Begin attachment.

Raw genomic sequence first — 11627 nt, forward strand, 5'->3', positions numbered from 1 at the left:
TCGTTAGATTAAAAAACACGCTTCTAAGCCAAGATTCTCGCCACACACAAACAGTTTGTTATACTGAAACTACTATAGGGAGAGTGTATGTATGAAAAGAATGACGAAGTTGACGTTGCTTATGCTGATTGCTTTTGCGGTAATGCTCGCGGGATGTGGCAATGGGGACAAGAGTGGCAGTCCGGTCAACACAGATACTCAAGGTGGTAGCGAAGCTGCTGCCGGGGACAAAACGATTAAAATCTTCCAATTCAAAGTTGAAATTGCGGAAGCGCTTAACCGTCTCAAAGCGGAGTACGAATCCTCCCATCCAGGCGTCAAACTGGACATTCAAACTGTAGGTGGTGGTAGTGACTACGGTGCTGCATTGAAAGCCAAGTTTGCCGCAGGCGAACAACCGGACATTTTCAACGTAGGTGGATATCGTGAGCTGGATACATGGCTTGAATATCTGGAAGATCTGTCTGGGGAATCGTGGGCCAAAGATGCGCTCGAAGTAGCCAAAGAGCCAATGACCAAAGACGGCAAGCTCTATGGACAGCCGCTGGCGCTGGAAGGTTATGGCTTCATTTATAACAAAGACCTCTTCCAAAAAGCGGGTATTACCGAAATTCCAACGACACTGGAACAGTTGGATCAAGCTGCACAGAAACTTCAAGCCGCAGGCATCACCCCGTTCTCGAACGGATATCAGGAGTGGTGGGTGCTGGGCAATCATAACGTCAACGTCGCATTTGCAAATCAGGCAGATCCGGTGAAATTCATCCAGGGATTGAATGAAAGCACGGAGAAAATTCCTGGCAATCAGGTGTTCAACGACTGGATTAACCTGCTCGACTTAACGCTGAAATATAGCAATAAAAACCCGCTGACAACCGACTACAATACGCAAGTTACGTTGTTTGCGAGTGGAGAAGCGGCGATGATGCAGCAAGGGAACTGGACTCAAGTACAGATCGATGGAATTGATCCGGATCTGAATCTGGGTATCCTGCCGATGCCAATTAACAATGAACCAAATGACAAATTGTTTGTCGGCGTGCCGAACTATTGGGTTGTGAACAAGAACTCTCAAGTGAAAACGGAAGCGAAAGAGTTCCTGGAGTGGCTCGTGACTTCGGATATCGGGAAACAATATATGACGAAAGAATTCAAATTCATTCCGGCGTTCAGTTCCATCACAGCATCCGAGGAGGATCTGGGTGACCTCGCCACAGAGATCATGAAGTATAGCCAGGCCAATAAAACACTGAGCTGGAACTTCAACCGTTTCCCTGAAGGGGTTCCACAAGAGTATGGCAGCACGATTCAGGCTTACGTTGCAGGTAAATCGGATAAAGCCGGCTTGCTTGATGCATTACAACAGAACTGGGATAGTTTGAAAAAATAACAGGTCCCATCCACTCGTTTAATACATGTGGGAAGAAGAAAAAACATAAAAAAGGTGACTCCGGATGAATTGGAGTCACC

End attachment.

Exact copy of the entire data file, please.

Raw genomic sequence first — 11627 nt, forward strand, 5'->3', positions numbered from 1 at the left:
TCGTTAGATTAAAAAACACGCTTCTAAGCCAAGATTCTCGCCACACACAAACAGTTTGTTATACTGAAACTACTATAGGGAGAGTGTATGTATGAAAAGAATGACGAAGTTGACGTTGCTTATGCTGATTGCTTTTGCGGTAATGCTCGCGGGATGTGGCAATGGGGACAAGAGTGGCAGTCCGGTCAACACAGATACTCAAGGTGGTAGCGAAGCTGCTGCCGGGGACAAAACGATTAAAATCTTCCAATTCAAAGTTGAAATTGCGGAAGCGCTTAACCGTCTCAAAGCGGAGTACGAATCCTCCCATCCAGGCGTCAAACTGGACATTCAAACTGTAGGTGGTGGTAGTGACTACGGTGCTGCATTGAAAGCCAAGTTTGCCGCAGGCGAACAACCGGACATTTTCAACGTAGGTGGATATCGTGAGCTGGATACATGGCTTGAATATCTGGAAGATCTGTCTGGGGAATCGTGGGCCAAAGATGCGCTCGAAGTAGCCAAAGAGCCAATGACCAAAGACGGCAAGCTCTATGGACAGCCGCTGGCGCTGGAAGGTTATGGCTTCATTTATAACAAAGACCTCTTCCAAAAAGCGGGTATTACCGAAATTCCAACGACACTGGAACAGTTGGATCAAGCTGCACAGAAACTTCAAGCCGCAGGCATCACCCCGTTCTCGAACGGATATCAGGAGTGGTGGGTGCTGGGCAATCATAACGTCAACGTCGCATTTGCAAATCAGGCAGATCCGGTGAAATTCATCCAGGGATTGAATGAAAGCACGGAGAAAATTCCTGGCAATCAGGTGTTCAACGACTGGATTAACCTGCTCGACTTAACGCTGAAATATAGCAATAAAAACCCGCTGACAACCGACTACAATACGCAAGTTACGTTGTTTGCGAGTGGAGAAGCGGCGATGATGCAGCAAGGGAACTGGACTCAAGTACAGATCGATGGAATTGATCCGGATCTGAATCTGGGTATCCTGCCGATGCCAATTAACAATGAACCAAATGACAAATTGTTTGTCGGCGTGCCGAACTATTGGGTTGTGAACAAGAACTCTCAAGTGAAAACGGAAGCGAAAGAGTTCCTGGAGTGGCTCGTGACTTCGGATATCGGGAAACAATATATGACGAAAGAATTCAAATTCATTCCGGCGTTCAGTTCCATCACAGCATCCGAGGAGGATCTGGGTGACCTCGCCACAGAGATCATGAAGTATAGCCAGGCCAATAAAACACTGAGCTGGAACTTCAACCGTTTCCCTGAAGGGGTTCCACAAGAGTATGGCAGCACGATTCAGGCTTACGTTGCAGGTAAATCGGATAAAGCCGGCTTGCTTGATGCATTACAACAGAACTGGGATAGTTTGAAAAAATAACAGGTCCCATCCACTCGTTTAATACATGTGGGAAGAAGAAAAAACATAAAAAAGGTGACTCCGGATGAATTGGAGTCACC